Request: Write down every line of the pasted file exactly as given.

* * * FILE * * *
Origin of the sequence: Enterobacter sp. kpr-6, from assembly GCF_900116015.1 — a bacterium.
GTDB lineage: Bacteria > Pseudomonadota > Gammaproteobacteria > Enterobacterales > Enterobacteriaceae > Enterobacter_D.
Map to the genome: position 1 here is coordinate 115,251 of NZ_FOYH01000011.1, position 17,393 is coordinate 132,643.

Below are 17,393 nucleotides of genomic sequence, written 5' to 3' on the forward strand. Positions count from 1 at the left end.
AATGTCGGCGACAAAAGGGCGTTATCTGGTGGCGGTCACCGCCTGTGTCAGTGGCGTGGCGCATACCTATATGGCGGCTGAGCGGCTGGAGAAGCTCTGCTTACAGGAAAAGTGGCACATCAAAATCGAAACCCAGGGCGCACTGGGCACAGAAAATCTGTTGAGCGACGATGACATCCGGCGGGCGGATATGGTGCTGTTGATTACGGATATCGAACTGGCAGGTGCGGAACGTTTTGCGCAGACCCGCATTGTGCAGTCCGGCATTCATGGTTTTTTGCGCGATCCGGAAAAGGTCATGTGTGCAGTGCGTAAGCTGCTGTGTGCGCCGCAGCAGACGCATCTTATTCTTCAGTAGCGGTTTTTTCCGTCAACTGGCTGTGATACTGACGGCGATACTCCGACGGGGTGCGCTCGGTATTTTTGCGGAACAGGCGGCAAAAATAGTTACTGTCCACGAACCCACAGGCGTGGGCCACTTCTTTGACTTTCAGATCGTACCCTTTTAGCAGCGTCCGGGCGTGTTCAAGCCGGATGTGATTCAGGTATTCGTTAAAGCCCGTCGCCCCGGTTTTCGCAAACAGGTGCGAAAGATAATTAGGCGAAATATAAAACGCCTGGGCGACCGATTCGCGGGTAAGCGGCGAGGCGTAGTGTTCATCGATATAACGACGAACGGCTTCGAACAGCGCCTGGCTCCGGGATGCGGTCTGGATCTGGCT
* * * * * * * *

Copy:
Origin of the sequence: Enterobacter sp. kpr-6, from assembly GCF_900116015.1 — a bacterium.
GTDB lineage: Bacteria > Pseudomonadota > Gammaproteobacteria > Enterobacterales > Enterobacteriaceae > Enterobacter_D.
Map to the genome: position 1 here is coordinate 115,251 of NZ_FOYH01000011.1, position 17,393 is coordinate 132,643.

Below are 17,393 nucleotides of genomic sequence, written 5' to 3' on the forward strand. Positions count from 1 at the left end.
AATGTCGGCGACAAAAGGGCGTTATCTGGTGGCGGTCACCGCCTGTGTCAGTGGCGTGGCGCATACCTATATGGCGGCTGAGCGGCTGGAGAAGCTCTGCTTACAGGAAAAGTGGCACATCAAAATCGAAACCCAGGGCGCACTGGGCACAGAAAATCTGTTGAGCGACGATGACATCCGGCGGGCGGATATGGTGCTGTTGATTACGGATATCGAACTGGCAGGTGCGGAACGTTTTGCGCAGACCCGCATTGTGCAGTCCGGCATTCATGGTTTTTTGCGCGATCCGGAAAAGGTCATGTGTGCAGTGCGTAAGCTGCTGTGTGCGCCGCAGCAGACGCATCTTATTCTTCAGTAGCGGTTTTTTCCGTCAACTGGCTGTGATACTGACGGCGATACTCCGACGGGGTGCGCTCGGTATTTTTGCGGAACAGGCGGCAAAAATAGTTACTGTCCACGAACCCACAGGCGTGGGCCACTTCTTTGACTTTCAGATCGTACCCTTTTAGCAGCGTCCGGGCGTGTTCAAGCCGGATGTGATTCAGGTATTCGTTAAAGCCCGTCGCCCCGGTTTTCGCAAACAGGTGCGAAAGATAATTAGGCGAAATATAAAACGCCTGGGCGACCGATTCGCGGGTAAGCGGCGAGGCGTAGTGTTCATCGATATAACGACGAACGGCTTCGAACAGCGCCTGGCTCCGGGATGCGGTCTGGATCTGGCT